27 NOVEMBER 1915, Page 14


[To THE EDITOR or THE "SrscTnroa.•,l

Sut,—Your article of November 13th on that of Mr. Charles Bathurst in the Nineteenth Century on the above subject was very interesting. The question of the comparative failure of Co-operative Societies in England run in connexion with small-holdings is a very large one, and it is impossible to do justice to it in a letter.

However, one line in Mr. Batliurst's article, if carried out as suggested, would surely be enough seriously to jeopardize

any scheme arranged in this good cause. Mr. Charles Bathurst says that failure in the past has been duo to various causes, one of which is the " lack of facilities for co-operative purchases, sales, and distribution " ; yet in my opinion any attempt to combine sales of perishable produce with purchases of materials, seeds, &c., in Co-operative Associations in the United Kingdom has been, and will always be, doomed to partial, if not total, failure. Yet time after time this is attempted, pre- sumably because foreign countries like Belgium and Holland have made a success in this direction. The conditions for co-operative sales and distribution on the Continent are entirely different from those in the United Kingdom, and will continue to be so while England is the richer country and does not export perishable produce, and while Continental countries have Protective tariffs. Further, the example of Belgium and Holland is of little use to us. These countries commenced their successful Co-operative Societies by the very means which we lack; they had the United Kingdom to which to send their spare produce, and as this had to be bulked for shipment by steamer, co-operation was easy. The grower, being unable to do his own shipping, was therefore obliged to co-operate whether he liked it or not, and the members of the societies being once brought together by the export trade, it was comparatively easy to control them for home sales as well. Given the same conditions in England to-day, with the Con- tinent a buyer of our perishable produce, and we should have the same success as the small growers now have on the Continent, or even greater.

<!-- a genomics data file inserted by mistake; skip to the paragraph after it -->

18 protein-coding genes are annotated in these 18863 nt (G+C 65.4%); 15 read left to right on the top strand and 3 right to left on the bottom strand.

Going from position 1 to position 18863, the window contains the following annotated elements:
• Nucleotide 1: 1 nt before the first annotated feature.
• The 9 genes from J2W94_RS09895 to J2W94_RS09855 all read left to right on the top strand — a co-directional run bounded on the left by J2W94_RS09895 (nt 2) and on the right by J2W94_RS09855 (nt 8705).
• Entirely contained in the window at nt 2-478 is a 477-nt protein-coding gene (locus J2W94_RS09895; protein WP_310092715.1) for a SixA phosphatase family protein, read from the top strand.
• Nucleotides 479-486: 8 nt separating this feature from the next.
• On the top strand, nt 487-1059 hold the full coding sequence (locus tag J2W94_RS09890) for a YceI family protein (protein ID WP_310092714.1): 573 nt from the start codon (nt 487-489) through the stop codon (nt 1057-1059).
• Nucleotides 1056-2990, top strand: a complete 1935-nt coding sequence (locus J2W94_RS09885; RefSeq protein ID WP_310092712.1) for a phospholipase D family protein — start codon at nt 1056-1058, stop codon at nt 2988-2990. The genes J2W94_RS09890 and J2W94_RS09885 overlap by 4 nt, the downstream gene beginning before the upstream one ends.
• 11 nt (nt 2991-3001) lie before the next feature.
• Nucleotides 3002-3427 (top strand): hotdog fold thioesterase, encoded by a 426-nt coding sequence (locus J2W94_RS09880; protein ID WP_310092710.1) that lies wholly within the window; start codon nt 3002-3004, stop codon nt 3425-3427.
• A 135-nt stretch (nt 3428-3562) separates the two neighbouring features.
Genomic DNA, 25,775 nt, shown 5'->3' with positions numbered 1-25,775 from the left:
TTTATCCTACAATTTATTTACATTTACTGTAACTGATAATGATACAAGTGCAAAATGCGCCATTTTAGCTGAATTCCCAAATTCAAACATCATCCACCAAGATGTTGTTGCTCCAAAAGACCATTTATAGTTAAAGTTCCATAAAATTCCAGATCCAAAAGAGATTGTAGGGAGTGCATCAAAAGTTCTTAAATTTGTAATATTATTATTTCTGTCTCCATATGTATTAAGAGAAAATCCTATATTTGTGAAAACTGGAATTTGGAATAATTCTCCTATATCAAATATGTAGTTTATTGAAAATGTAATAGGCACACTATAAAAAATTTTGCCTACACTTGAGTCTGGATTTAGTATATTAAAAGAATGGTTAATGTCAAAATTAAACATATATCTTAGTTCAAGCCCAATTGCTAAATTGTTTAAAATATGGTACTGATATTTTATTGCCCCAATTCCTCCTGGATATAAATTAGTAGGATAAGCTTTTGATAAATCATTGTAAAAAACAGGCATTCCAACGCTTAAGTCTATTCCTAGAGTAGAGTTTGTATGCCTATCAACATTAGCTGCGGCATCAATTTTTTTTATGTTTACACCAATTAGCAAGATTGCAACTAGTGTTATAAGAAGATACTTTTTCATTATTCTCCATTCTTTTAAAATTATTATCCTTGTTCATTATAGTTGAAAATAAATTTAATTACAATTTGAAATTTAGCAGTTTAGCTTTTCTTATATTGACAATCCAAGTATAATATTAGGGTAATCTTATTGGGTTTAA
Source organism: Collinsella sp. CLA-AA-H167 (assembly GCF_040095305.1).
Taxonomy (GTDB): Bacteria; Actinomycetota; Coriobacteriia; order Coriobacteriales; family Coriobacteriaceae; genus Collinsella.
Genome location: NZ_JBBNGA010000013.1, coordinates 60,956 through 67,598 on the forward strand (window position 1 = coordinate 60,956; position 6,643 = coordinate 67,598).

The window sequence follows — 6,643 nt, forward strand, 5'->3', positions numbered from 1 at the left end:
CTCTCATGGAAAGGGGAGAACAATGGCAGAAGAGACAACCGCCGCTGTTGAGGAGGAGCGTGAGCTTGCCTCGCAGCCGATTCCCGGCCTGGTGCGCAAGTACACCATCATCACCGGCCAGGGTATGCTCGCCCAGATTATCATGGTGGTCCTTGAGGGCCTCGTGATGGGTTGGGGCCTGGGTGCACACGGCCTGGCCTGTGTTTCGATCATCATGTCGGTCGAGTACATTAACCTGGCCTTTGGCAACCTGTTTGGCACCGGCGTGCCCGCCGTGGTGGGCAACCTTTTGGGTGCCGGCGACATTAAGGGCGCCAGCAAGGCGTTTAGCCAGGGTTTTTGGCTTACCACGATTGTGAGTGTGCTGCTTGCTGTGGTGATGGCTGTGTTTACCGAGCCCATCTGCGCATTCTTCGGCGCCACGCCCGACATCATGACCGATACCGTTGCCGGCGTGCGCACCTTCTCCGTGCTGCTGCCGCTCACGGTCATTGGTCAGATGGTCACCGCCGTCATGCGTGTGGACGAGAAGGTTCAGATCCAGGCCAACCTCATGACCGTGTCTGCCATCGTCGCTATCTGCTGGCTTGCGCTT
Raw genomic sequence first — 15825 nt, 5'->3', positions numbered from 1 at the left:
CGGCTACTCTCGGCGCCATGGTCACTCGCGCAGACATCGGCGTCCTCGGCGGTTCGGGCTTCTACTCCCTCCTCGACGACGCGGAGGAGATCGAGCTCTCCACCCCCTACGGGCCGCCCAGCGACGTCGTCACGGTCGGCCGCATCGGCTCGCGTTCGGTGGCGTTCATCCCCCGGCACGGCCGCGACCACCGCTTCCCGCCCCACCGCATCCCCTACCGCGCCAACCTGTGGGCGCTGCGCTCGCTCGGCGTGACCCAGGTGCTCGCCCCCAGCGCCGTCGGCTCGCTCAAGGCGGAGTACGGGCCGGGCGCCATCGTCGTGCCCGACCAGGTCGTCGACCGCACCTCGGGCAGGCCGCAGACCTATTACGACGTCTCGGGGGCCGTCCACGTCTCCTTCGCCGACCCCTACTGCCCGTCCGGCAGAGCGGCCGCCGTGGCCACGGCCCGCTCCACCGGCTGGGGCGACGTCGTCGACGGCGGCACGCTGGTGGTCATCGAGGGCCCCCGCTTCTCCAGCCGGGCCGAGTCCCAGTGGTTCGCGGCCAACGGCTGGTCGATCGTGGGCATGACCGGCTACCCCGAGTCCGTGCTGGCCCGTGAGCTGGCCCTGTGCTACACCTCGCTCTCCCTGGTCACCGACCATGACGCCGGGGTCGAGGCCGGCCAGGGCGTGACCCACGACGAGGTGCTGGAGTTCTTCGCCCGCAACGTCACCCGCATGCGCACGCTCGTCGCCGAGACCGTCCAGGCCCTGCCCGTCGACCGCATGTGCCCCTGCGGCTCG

It is useless to tell small-holders that they will gain advantages by bulking their produce on our railways. Any railway manager will admit that it is not practicable. There are very essential differences between bulking perishable produce on a steamer for distribution at the port of arrival and attempting to do the same thing profitably from one of our railway stations. Bills of lading and railway consignment notes cannot be treated in the same way, quite apart from the difference in time available for the loading and oheoking of goods when sent by these two methods of transport.

Co-operative purchasing in England should be entirely separated from co-operative sales, a point, as far as I know, which has not yet been realized by promoters of agricultural Co-operative Societies. The essence of co-operation is centrali- zation, and for purchase of materials, seed, &o,, co-operation is very useful. Although goods may be purchased from widely different parts, they are brought together to the co-operators' district, and can be inspected and checked, and complaints settled, on the spot. With sales the reverse takes place, and the perishable produce is despatched in all directions. The management of the Co-operative Society has no certain knowledge of the delivery, and also finds it difficult to control prices, with the result that complaints are made by members and salesmen which cannot be easily verified or contradicted, and when better prices are offered from outside sources the disaffected members drop out. I hope, therefore, that all those who have the interest of our disabled men and soldiers at heart will avoid the error of spoiling oo-operation for purchases by trying to combine co-operation for sales. • The above must be taken generally, as I am well aware that eggs, and possibly one or two other products of the small- holder, lend themselves to co-operative sales, chiefly due to special conditions of marking, dating, &c., which provide the necessary check on both eides.—I am, Sir, &c.,